- The Oxford Handbook of the History of Eugenics
- Introduction: Eugenics and the Modern World
- The Darwinian Context: Evolution and Inheritance
- Anthropology, Colonialism, and Eugenics
- Race, Science, and Eugenics in the Twentieth Century
- Eugenics and the Science of Genetics
- Fertility Control: Eugenics, Neo-Malthusianism, and Feminism
- Disability, Psychiatry, and Eugenics
- Eugenics and the State: Policy-Making in Comparative Perspective
- Internationalism, Cosmopolitanism, and Eugenics
- Gender and Sexuality: A Global Tour and Compass
- Eugenics and genocide
- Eugenics in Britain: The View from the Metropole
- South Asia's Eugenic Past
- Eugenics in Australia and New Zealand: Laboratories of Racial Science
- Eugenics in China and Hong Kong: Nationalism and Colonialism, 1890s–1940s
- South Africa: Paradoxes in the Place of Race
- Eugenics in Colonial Kenya
- Eugenics in Postcolonial Southeast Asia
- German Eugenics and the Wider World: Beyond the Racial State
- Eugenics in France and the Colonies
- Eugenics in the Netherlands and the Dutch East Indies
- The Scandinavian States: Reformed Eugenics Applied
- The First-Wave Eugenic Revolution in Southern Europe: Science <i>sans frontières</i>
- Eugenics in Eastern Europe, 1870s–1945
- Eugenics in Russia and the Soviet Union
- Eugenics in Japan: Sanguinous Repair
- Eugenics in Interwar Iran
- Eugenics and the Jews
- Eugenics Policy and Practice in Cuba, Puerto Rico, and Mexico
- The Path of Eugenics in Brazil: Dilemmas of Miscegenation
- Eugenics in the United States
- Eugenics in Canada: A Checkered History, 1850s–1990s
- Epilogue: where did eugenics go?
Abstract and Keywords
This article provides an understanding of the history of the nature/nurture debate that was initially of great interest to both intellectual and social historians. It presents in-depth studies of influential organization and individuals and discusses two approaches introduced by the history of science to the study of eugenics. It links eugenic concerns about race betterment with concerns about Mexican immigration, arguing that in the early twentieth century, the U.S. Public Health Service (USPHS) and the Border Patrol shaped the complicated process of racialization on the U.S.-Mexican borderlands. This article argues that disability is a category of analysis as important as race, class, or gender in understanding the past. Eugenics is no longer a forgotten relic of the past, but a vibrant field that addresses controversial issues from a variety of fields and standpoints.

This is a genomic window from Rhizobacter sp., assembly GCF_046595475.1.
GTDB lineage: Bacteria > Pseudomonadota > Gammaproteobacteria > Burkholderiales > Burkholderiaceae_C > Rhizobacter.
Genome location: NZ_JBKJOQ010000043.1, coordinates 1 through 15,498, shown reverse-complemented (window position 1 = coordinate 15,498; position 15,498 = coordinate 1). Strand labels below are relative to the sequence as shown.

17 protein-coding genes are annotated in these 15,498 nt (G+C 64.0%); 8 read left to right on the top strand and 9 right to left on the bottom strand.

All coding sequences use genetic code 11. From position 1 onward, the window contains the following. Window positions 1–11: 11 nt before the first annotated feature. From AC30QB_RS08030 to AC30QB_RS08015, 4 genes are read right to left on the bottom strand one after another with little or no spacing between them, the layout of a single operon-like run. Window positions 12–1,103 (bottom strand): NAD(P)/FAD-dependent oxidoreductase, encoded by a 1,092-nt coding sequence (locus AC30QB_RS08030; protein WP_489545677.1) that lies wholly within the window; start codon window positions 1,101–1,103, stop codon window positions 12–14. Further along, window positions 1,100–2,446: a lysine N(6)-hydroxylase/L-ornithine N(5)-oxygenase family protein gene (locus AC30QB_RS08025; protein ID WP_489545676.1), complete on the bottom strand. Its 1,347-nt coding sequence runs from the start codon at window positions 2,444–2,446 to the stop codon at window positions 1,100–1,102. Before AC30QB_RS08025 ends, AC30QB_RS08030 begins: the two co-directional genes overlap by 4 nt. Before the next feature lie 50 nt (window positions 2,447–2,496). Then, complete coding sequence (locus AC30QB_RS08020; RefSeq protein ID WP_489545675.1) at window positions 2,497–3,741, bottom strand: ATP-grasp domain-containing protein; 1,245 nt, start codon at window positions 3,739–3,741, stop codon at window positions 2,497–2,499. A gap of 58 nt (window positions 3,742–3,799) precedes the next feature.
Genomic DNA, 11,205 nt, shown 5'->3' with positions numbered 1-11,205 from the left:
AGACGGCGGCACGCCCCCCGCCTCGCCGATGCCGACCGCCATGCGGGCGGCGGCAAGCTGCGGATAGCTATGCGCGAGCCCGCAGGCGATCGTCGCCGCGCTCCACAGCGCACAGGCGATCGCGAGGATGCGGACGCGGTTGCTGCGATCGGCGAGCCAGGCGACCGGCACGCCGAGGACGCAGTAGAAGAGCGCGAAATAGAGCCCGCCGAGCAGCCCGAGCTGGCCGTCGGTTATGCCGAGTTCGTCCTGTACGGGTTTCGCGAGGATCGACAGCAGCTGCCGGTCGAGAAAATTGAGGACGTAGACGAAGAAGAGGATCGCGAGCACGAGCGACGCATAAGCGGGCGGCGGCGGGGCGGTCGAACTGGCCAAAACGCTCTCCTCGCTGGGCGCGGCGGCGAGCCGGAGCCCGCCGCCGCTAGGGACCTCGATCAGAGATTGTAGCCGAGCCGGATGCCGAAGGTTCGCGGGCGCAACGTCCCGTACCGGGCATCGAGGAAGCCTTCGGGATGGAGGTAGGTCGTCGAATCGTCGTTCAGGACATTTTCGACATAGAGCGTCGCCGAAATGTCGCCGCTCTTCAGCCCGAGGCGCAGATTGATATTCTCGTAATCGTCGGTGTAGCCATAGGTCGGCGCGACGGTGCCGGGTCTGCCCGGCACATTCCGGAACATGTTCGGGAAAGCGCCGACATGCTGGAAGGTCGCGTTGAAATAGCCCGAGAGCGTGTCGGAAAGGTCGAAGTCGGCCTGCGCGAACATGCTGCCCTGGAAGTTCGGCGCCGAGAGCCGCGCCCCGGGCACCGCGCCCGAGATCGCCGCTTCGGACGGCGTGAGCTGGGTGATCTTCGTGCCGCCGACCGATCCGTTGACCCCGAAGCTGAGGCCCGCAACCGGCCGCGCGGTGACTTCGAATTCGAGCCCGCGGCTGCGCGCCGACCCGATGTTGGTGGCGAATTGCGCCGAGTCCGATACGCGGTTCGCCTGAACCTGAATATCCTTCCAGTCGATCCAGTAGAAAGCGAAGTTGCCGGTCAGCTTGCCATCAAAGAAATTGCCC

Wendy Kline is Associate Professor of History at the University of Cincinnati, where she teaches courses on U.S. women's history, the history of sexuality, women's health, and social movements. She is author of Building a Better Race: Gender, Sexuality, and Eugenics from the Turn of the Century to the Baby Boom (2001). Her second monograph is Bodies of Knowledge: Sexuality, Reproduction, and Women's Health in the Second Wave (2010). Her article, “ ‘Please Include This in Your Book:’ Readers Respond to Our Bodies, Ourselves,” Bulletin of the History of Medicine (Spring 2005), was reprinted in Major Problems in American Women's History in 2007. Kline's current research focuses on the recent history of childbirth in the U.S.
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